Iran Pulse

Video surfaces of detained US businessman in Iran

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Article Summary
A year after the arrest of Iranian-American businessman Siamak Namazi, a video has appeared on social media with new footage of him.

A one-minute video of Dubai-based, Iranian-American businessman Siamak Namazi, who has been detained in Iran since Oct. 15, 2015, surfaced on Twitter and Telegram. Titled “Latest Contempt,” the video was released for download on Oct. 16 by Nasim Online, known as a news agency close the Principlist faction.

The short video opens with pictures of previously captured American drones and US sailors in Iran. It contains images of Jason Rezaian, the former Washington Post correspondent in Tehran who was convicted following an espionage trial and released in January after spending 18 months in prison.

The video continues with displays of dateless footage of Namazi’s arrest together with pictures of his American passport. The video ends with a quote by Ed Royce, the chairman of the House Foreign Affairs Committee and a member of the Republican Party, who said on Oct. 30, 2015, “The arrest of Siamak Namazi is the latest show of contempt for America.” At the end of what seems to be an online campaign video, Royce’s quote is translated into Persian and the hashtag #latestcontempt is accentuated in red. The release of the video coincides with Namazi’s one-year anniversary in prison.

Namazi was reportedly detained during a visit to Iran and was rumored to be one of the dual nationals who was going to be released together with Rezaian in a prisoner swap with the United States in January. Baquer Namazi, who is Siamak’s 80-year-old father and a former UNICEF official, has also been detained in Iran since Feb. 22 on unspecified charges.

The release of the video occurs days after an open letter was sent to Iran’s Supreme Leader Ayatollah Ali Khamenei penned by Lonnie Ali, the wife of Muhammad Ali, the devoted Muslim and heavyweight champion. Ali emphasized in the letter her husband’s love for Iran and asked for “Islamic mercy” and the release of the Namazis.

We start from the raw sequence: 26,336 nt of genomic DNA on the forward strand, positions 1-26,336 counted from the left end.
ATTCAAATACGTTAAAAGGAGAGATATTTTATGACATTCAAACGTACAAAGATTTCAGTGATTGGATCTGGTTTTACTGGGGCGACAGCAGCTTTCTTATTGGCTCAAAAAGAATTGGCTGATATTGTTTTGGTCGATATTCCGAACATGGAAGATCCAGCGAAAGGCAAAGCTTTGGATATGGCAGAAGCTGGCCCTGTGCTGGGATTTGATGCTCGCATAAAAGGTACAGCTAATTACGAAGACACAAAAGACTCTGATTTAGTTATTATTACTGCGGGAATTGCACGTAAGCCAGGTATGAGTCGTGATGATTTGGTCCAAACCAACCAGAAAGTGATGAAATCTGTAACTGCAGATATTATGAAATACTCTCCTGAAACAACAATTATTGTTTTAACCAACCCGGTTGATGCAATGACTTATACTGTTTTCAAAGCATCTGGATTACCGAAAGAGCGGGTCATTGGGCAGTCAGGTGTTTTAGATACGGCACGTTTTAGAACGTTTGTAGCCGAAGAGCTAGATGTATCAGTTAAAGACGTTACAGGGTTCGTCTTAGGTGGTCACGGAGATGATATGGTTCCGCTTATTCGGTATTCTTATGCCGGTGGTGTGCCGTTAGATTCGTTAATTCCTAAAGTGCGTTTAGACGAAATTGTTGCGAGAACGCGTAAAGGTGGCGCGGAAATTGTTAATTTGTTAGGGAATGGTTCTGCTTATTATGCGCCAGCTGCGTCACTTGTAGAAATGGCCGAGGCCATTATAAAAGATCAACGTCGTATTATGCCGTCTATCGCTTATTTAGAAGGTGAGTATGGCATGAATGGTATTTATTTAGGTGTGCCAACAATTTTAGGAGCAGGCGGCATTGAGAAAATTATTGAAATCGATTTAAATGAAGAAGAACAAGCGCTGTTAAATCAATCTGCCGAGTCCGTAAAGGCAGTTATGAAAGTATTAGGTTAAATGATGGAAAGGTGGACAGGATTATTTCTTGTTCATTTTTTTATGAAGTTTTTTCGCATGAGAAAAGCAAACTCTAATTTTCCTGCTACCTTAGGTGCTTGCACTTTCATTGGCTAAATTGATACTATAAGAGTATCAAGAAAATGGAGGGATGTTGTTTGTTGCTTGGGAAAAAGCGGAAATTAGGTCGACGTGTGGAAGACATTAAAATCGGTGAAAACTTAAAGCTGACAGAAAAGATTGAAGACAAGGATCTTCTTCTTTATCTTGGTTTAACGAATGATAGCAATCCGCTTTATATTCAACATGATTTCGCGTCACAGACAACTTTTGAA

Sobhe-No, a daily newspaper close to the Principlists, reacted on Oct. 16 to Ali’s letter asking, “Why are nonpolitical media personalities interfering in the release of security detainees and creating media waves?”

Namazi, who has not yet been officially charged with a crime, is introduced as a spy by Sobhe- No. The article mentions "Sanctions and Medical Supply Shortages in Iran," a report Namazi conducted in 2013 for the Woodrow Wilson Center. While the report highlights the medical damages caused by the economic sanctions, Sobhe-No accused Namazi of “pursuing ways to tighten sanctions on Iran.”

Sobhe-No’s portrait of Namazi that was published on the same morning the video was released concluded its introduction of the Iranian-American “spy” by writing, “Now that the West aims to prepare the ground for the early release of Siamak Namazi with public diplomacy, they should expect strange and new events — and a comprehensive change of plans in the case of Siamak Namazi.”

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Found in: siamak namazi, principlists, muhammad ali, jason rezaian, iranian media, detention, arrest, ali khamenei

Misha Zand covers Iranian media for Al-Monitor. She is also the head of Iran Market Consulting, a Copenhagen-based private company. On Twitter: @MishaZand

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